Or does this fervent support come from an admiration of the campus version of being pro-Palestinian which is comprised almost exclusively of a campaign to denounce and decry every aspect of Israel’s existence, using a visceral hatred in a narrative of lies and contortions of history in prolonged hate-fests like “Israeli Apartheid Week,” Holocaust in the Holy Land,” “Israel: The Fourth Reich” and other venomous events designed to malign Israel and reduce its support in the community of nations?

Is this the cause to which these professors lend their vigorous support? Would they as energetically support the free speech rights of a white power group on campus? Would they fret so excessively if the speech was “chilled” of an anti-Muslim, anti-gay, anti-Hispanic organization that maligned its targets of hate with the same passion and vituperation endemic to the anti-Israel campaign that these professors facilitate and with which they are complicit?

Of course not. No such groups would even be allowed to organize and campaign on any university campus in the United States in the first place, and these woke professors would not step over each other to defend the odious ideology of these groups, though they seem oblivious to the fact that they are helping to insulate the poisonous pro-Palestinian campaign on campuses by resisting the use of a tool—the IHRA definition—that will help administrators and others clearly identify those instances when anti-Israel activism crosses the line into anti-Semitism.

These professors, like many on the Left, never see their own role in perpetuating anti-Semitism as part of the anti-Israel campaign, pointing to other sources of anti-Jewish bigotry as a way of deflecting their own complicity. “The IHRA working definition distracts from experiences of anti-Jewish racism,” the JFN statement claimed, suggesting that the real instances of anti-Semitism emanate from white supremacy, an accusation that became ubiquitous after the election of Donald Trump as part of the mendacious narrative that he emboldened white supremacists and fascists and that within their ranks lay the most troubling sources of anti-Semitism.

But that is precisely why the IHRA definition dwells disproportionately on items involving Israel: because contemporary cases of anti-Semitism most frequently occur and manifest themselves in the debate around Israel and the Palestinians. Critics of the IHRA have been adamant, of course, in their belief that anti-Zionism is completely disconnected from anti-Semitism, and that even venomous, vile, and out of proportion criticism of Israel is never, never an example of anti-Semitism, even though the IHRA definition has determined that, in some contexts, it often is. It is obvious why anti-Semites, and those who apologize for or are complicit in this bigotry, would seek to ignore a definition of anti-Semitism that calls reveals them as being anti-Semitic, exactly why the JFN and other groups and individuals have ignored the IHRA tool.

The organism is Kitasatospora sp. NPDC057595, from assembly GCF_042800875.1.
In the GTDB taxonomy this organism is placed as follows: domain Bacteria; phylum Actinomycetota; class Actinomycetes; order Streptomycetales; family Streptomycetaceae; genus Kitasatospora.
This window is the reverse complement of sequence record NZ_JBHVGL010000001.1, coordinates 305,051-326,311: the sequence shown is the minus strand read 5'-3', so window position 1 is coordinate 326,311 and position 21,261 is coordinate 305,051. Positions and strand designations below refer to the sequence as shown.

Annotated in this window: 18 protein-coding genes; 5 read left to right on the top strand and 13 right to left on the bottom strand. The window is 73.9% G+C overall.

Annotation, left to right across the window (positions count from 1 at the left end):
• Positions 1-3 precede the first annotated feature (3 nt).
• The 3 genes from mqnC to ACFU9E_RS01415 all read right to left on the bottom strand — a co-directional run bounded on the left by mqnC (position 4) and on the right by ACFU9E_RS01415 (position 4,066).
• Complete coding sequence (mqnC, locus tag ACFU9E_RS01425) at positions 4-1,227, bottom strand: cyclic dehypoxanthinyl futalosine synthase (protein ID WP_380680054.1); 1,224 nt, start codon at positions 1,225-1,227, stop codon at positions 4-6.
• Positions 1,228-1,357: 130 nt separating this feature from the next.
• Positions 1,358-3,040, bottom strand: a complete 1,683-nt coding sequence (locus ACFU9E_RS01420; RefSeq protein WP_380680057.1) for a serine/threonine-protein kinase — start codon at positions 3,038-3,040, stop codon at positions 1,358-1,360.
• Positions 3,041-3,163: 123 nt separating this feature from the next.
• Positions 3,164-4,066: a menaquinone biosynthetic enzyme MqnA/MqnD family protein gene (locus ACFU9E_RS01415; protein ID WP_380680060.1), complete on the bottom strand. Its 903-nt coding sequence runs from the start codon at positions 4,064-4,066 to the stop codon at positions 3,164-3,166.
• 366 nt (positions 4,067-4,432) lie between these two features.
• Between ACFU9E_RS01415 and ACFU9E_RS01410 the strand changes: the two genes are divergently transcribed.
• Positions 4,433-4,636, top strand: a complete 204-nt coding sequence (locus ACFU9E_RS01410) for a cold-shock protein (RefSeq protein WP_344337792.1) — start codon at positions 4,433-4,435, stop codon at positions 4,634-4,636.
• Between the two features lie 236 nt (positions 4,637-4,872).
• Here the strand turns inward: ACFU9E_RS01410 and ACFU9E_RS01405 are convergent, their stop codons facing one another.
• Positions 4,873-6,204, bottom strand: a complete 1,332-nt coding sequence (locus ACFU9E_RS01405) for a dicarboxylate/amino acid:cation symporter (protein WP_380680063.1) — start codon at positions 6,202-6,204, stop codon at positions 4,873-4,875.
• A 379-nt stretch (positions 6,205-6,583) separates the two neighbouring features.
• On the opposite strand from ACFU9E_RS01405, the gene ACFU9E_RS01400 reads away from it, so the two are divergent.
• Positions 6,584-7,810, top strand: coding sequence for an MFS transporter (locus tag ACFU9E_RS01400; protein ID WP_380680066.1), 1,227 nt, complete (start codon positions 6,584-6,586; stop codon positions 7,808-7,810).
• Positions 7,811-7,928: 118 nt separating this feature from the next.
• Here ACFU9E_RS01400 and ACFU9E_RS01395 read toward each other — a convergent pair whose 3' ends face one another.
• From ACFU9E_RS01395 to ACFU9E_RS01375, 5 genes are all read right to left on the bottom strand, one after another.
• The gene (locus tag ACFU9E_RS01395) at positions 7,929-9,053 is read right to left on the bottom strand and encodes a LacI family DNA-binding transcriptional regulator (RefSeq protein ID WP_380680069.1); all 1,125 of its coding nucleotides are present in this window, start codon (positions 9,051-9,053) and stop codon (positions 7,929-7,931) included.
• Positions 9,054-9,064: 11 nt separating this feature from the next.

Anti-Semites do not get to decide what is, and is not, anti-Semitic. The JFN statement cautioned that the IHRA definition “threatens to silence legitimate criticism of Israel’s grave violations of international law and denial of Palestinian human and political rights,” but, again, anti-Semites do not get to define what is “legitimate criticism of Israel” and what is part of a campaign to demonize Jewish self-determination by maligning Zionism, accusing Israel of being a racist endeavor, and of being singularly responsible for all the ills that have befallen the Palestinians, an incantation of the Third Reich, and an obstacle to peace throughout the Middle East.

JFN members also exhibit a paranoia about their ability in the future to continue their abhorrent campaign to defame Israel, suggesting that the IHRA definition will “chill” free speech, suppress academic freedom, and stifle research and scholarly debate. How would that happen? “On campuses where this definition has been adopted,” the JFN statement claimed, “it has been used to intimidate and silence the work of unions, student groups, academic departments and faculty associations that are committed to freedom, equality and justice for Palestinians.” Intimidated and silenced? The blatancy of pro-Palestinian activism on university campuses is so visible and ever-present, and so radical and venomous, no one could reasonably claim that any anti-Israel activists are being silenced or intimated, just as this group of morally-challenged professors feels perfectly comfortable with denouncing a tool to curb anti-Semitism on behalf of the genocidally-inspired pro-Palestinian movement.

And the adoption of the IHRA definition does not mean that anti-Semites will have to cease articulating their bigotry, anyway; it will just mean that their expression and behavior can and will be called anti-Semitic if and when it is. A normal person would not have any problem that happening; someone more concerned with virtue-signaling how tolerant and compassionate they are for the every-victimized Palestinians, of course, would.